July 28th, 2015


Stranger Bear's Woes; Talented Incredible Clementine; Reader's Bunjitsu English

The Stranger and The Stranger's Woes, by Max Frei
Odd, rambly, intensely detailed fantasy. The structure is one of my least favorites - a few novellas per book, and each novella broken into a jillion tiny sections. Both times, I was just kind of poking along for most of the book, enjoying myself but also restless, and then the last 100 pages or so got REALLY REALLY good. So as long as that keeps happening, I'll keep wanting to read the next one.
(164, 228)

Polar Bear's Underwear, by tupera tupera
Cute kids' picture book with a super awesome trick to it.

Pigsticks and Harold and the Incredible Journey, by Alex Milway
Can an early reader book be witty? it was grade school level wit, but definitely felt like wit rather than straightforwardly funny? Anyway, I enjoyed it.

Clementine and The Talented Clementine by Sara Pennypacker, illustrated by Marla Frazee
Charming and open-hearted kids' series that I originally picked up for the Frazee illustrations. They are lively and the story is equally lively, and quite wonderful as such things go. The next best thing to Ramona Quimby books.
(167, 229)

Tales of Bunjitsu Bunny, by John Himmelman
Engaging albeit didactic stories wherein a bunny learns about martial arts skills. I appreciated that the main character was a girl, too.

The Readers' Advisory Guide to Genre Blends, by Megan McArdle
Hm. This was solid but I think I was expecting to Learn From An Expert and instead figured out that I'm already well ahead of the expected audience for this book. So, like, I didn't learn very much about working with genre blends? Sadness. But I dd read about quite a few specific titles I was unfamiliar with, or only passingly familiar with, that really appeal to me. Woot!

That's Not English, by Erin Moore
This is a superfun book about differences between British and American English by someone who really knows her stuff. The only thing that irritated me was the extremely narrow focus - the author didn't seem to know much about Canadian English (even though she mentioned it a couple of times), and Aussie / NZ / Indian / Malay / etc English might as well have not existed, even when one of those dialects would've been so relevant to the specific word she was discussing that it felt like a big gap in the discussion. I suppose the book was what it said on the tin, British and American, so it feels uncharitable to complain... but it did bother me.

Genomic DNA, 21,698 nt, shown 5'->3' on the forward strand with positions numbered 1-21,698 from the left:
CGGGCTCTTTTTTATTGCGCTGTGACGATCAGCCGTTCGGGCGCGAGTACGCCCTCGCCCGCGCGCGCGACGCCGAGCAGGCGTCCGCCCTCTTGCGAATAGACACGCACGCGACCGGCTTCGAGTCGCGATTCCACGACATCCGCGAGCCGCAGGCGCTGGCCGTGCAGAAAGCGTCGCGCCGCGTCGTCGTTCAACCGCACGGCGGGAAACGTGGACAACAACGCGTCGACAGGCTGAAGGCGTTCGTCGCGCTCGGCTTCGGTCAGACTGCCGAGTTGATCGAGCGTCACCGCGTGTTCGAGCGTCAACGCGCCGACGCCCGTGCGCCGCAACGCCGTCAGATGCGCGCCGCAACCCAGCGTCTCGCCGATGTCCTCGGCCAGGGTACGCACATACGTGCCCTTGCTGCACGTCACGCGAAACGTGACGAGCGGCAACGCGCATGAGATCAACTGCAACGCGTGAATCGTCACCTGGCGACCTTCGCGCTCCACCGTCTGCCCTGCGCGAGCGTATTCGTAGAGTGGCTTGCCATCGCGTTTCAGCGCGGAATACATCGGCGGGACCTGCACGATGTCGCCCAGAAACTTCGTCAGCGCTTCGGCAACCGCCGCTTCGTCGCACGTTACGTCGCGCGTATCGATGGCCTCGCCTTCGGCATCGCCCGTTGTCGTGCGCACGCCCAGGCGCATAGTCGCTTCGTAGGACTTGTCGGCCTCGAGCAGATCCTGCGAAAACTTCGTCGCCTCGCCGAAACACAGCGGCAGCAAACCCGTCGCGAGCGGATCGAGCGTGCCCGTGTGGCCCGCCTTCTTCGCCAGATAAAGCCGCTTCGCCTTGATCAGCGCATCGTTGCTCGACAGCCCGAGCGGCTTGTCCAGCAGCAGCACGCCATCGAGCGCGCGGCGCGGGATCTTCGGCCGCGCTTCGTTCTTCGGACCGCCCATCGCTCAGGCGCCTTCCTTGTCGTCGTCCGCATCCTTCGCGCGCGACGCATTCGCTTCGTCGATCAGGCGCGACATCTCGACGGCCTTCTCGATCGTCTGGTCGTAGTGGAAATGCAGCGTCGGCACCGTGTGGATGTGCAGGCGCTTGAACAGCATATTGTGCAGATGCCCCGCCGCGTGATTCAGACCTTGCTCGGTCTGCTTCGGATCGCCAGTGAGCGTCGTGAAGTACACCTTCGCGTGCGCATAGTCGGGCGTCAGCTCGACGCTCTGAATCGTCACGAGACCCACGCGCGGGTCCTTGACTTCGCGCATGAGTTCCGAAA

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Birmingham, Alabama, drew a difficult resource portfolio in the Minerals Lottery.  Although there were commercially useful deposits of iron ore, coal, and limestone close-by, which would seem to confer a locational advantage, those deposits were not as good as Pennsylvania coal or Minnesota ore.  And thus, although the major steel companies established integrated mills around Birmingham, the principal metal-working of the area was iron products.  Much of that iron was smelted in the Sloss Furnaces, the subject of W. David Lewis's ethnography, or perhaps history of technology, Sloss Furnaces and the Rise of the Birmingham District:  An Industrial Epic.  Instructive reading for Book Review No. 15.

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(Cross-posted to Cold Spring Shops.)


Book #33: Barnaby Rudge by Charles Dickens

Number of pages: 744

This book is different from other Charles Dickens books, as it is not set in the author's Victorian-era Britain. Like A Tale of Two Cities, it was written as a historic novel, weaving in real-life events. Whereas the latter revolved around the French revolution, this book is set in 1780 and involves the Gordon riots against the Catholic Church, something I'd never heard of previously.

The book opens with the arrival of three strangers at an inn, including a highwayman, before the cast of characters is introduced. Strangely, Barnaby Rudge himself hardly appears in the first half and I started wondering early on why the book had been named after him. Thankfully, he does eventually become central to the main plot.

I noticed that Barnaby was referred to as a "village idiot", and I wondered if this was a non very politically correct 19th century term for an autistic person. I found him very easy to sympathise with, and I enjoyed reading the chapters involving him and his talking raven.

The first half of the book was a bit hard to get into, and mostly involved character romances, although I did enjoy the literary style; for example, at times Dickens tells an entire episode more than once, from the point of view of different characters.

The sections of the book I enjoyed most were in the second half where just about every main character got involved in the riots. The vivid portrayal of events was very compelling, and the scene where Newgate prison gets attacked reminded me of the storming of the Bastille in A Tale of Two Cities. At times, the story felt very dark, especially when the subject matter involved executions by hanging, and it felt like there was unlikely to be a happy ending.

Overall, I was glad that I persevered with this book, because I enjoyed it a lot.

Next book: A Feast for Crows (George R.R. Martin)